Adoption Groups Offer Valuable Information - If You Can Get Past the Conflicting Agendas
I joined a number of facebook groups and forums on adoption to gain connections with others who shared this experience as well as to educate myself
. I met many great people with common interests and learned lots of valuable information I otherwise might not have known. But I also experienced the darker underbelly. Attacks on group members as racists, poor parents, people who support trafficking… the list, unfortunately, goes on.
I have to admit, in one group I stopped posting anything but the most benign material. I preferred not to risk the drama I experienced on the few occasions when I posted a blog post. People felt free to offer opinions and criticize without even bothering to read the post. The critiques often misrepresented what I had written, and sometimes it seemed the only intent was to have a different, very negative conversation. This was referred to as "hijacking" a thread.
At first, I tried to faithfully respond to help people understand my perspective. But, I found those threads still continued to spiral down. I had one mom message me privately, telling me not to reply further, as that would just keep the string going and that's what those negative participants wanted. Some groups are much better than other with rules and moderators to keep things civil and productive. But still, I wondered why that's required if we all come to the forums and groups from a similar place with similar goals. And then it hit me. We don't.
People in these groups are at different stages of their journeys with different experiences to draw from. Some are new to adoption with rose-colored glasses. Some are not new, but only want to hear the happy ending story. Others are veterans of attachment disorders, diseases they never heard of before or had limited exposure to, and others are victims of record keeping that is at best inadequate and at worst fraudulent. Some are out to change history and shine a light on the bad in their experience.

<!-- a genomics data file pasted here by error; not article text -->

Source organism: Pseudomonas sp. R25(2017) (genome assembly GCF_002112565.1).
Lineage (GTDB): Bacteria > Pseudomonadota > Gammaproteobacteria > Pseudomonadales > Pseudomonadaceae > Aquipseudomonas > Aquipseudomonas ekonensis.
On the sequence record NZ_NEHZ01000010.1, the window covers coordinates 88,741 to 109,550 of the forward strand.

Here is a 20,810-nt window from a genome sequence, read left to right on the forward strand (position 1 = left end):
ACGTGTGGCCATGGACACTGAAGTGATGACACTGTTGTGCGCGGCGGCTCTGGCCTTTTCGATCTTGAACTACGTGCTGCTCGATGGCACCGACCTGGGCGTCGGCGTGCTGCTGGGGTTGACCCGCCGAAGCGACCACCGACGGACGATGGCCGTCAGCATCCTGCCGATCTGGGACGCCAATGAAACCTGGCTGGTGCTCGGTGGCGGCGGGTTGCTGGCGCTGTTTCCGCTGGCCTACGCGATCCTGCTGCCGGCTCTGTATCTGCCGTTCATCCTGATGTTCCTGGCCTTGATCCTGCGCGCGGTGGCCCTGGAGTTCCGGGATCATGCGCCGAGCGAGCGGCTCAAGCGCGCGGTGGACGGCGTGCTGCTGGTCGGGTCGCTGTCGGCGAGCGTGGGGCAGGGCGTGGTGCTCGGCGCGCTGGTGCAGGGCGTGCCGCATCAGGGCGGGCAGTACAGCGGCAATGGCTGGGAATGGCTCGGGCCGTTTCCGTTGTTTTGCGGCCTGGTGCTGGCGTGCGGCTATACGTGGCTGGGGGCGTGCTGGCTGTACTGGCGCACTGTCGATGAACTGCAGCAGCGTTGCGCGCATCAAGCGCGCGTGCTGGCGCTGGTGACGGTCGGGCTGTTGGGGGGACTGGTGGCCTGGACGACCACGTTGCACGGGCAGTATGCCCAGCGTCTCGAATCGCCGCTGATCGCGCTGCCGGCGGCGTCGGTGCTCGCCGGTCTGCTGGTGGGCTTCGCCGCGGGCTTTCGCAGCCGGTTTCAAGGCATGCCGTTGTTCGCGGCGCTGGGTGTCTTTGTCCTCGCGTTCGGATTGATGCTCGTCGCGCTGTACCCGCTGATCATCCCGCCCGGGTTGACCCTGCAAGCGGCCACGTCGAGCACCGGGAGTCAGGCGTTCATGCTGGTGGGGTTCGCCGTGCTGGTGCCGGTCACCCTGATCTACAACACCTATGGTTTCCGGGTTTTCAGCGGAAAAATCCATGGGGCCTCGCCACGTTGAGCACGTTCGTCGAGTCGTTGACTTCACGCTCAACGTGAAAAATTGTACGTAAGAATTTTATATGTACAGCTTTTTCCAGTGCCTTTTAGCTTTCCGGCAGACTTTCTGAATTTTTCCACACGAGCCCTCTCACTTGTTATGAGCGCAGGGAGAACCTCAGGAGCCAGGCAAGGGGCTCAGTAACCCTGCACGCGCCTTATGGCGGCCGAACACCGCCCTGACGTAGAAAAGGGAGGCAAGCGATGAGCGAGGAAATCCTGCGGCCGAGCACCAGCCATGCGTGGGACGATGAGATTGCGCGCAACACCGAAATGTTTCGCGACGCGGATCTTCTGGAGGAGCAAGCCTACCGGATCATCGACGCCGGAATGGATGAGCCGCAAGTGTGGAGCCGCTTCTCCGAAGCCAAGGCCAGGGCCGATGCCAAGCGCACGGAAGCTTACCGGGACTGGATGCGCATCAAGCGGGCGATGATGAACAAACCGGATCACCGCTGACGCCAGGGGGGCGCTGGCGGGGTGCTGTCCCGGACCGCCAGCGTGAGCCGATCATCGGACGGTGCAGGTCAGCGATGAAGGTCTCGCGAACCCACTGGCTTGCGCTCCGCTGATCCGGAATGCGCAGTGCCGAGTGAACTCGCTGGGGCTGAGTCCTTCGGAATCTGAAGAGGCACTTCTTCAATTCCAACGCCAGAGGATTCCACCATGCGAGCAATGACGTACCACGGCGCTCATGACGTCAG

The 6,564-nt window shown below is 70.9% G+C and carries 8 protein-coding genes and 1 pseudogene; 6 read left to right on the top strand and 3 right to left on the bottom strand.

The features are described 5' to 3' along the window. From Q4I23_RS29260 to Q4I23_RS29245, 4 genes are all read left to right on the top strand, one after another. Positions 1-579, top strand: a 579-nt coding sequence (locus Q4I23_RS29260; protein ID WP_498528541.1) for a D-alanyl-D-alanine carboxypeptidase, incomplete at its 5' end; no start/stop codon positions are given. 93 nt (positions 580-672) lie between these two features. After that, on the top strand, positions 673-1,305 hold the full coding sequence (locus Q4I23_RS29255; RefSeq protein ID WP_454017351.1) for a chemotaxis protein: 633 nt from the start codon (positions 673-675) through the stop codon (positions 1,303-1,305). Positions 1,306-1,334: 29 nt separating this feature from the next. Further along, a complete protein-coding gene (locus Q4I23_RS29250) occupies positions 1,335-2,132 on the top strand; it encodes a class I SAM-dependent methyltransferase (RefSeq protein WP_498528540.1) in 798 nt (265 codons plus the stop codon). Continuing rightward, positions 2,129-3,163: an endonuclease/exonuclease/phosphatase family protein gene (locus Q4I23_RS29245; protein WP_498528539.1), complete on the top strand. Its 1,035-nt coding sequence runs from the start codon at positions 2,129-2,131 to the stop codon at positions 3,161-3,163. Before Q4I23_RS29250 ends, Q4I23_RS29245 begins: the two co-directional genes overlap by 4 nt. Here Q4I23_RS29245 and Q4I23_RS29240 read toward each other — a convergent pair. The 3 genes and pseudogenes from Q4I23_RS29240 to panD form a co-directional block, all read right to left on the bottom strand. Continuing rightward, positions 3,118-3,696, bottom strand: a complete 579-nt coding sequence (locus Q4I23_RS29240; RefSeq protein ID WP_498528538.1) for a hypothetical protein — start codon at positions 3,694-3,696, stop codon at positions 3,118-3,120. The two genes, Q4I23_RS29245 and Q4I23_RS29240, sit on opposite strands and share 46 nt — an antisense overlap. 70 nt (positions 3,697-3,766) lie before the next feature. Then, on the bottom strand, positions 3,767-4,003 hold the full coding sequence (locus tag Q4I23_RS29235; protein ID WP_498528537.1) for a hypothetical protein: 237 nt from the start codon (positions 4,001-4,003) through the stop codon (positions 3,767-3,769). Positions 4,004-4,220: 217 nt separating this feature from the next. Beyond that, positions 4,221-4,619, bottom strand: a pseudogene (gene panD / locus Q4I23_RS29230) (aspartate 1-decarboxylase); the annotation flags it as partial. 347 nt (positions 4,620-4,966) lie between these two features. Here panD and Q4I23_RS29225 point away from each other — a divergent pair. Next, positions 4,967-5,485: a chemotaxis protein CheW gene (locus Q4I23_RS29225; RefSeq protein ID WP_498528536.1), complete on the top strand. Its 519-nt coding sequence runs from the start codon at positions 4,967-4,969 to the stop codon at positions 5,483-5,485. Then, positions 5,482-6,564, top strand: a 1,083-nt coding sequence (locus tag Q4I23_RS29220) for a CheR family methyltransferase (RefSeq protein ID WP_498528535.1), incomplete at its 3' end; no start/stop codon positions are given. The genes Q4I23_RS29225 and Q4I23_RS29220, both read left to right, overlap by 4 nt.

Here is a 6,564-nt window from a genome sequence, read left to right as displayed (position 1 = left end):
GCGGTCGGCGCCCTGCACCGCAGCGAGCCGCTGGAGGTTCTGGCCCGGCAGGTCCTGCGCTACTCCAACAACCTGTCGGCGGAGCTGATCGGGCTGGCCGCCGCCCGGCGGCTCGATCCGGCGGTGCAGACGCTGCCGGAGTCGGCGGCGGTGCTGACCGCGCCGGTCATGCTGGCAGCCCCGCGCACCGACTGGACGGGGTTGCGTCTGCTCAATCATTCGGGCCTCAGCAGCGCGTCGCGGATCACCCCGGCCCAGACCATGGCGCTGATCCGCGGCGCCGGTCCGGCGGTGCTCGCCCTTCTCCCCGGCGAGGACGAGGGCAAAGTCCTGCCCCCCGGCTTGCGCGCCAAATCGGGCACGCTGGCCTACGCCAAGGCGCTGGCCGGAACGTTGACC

Some explicitly share their goals and others leave them unsaid or even unexplored. But from my view, there were a variety of goals that were often at cross purposes and made it hard to find common ground. Certain individuals have religious goals that they draw from to support their position. Others have an agenda of civil rights and providing the minority perspective, which is challenging because most of the parents in the forums and groups I belong to are members of the majority who are raising a minority child
. Some people are supportive of adoption, while others have a much more complex relationship with the institution. Yet others are adult adoptees who give the perspective of the child in the process, as they see it.
And as with any large cross section of humanity, there is every other kind of divide you could expect -- age, education, culture, race, country
, and religion. In my view, these groups show how far we still need to come to work together for a common purpose. So why do I remain in these groups when many others have left with explanations of how the bitterness was not worth it for them?
I stay because, when it all works, it is beautiful. When a mother gets advice and support
for a challenging situation without judgment, it is beautiful. Where there is a difficult exchange about race and privilege in a respectful tone, from which we all learn something about another's perspective and experience, it is beautiful.
I stay because I think the dialogue is valuable, and the difficulty doesn't diminish that value. I don't pretend I support all that is said or the tone of many exchanges. But I think it is in the continued trying, even if it includes continued failing, that we have a chance of success. I owe that to myself, as well as to my daughter and my sons
who will face all these issues and differences themselves one day soon.
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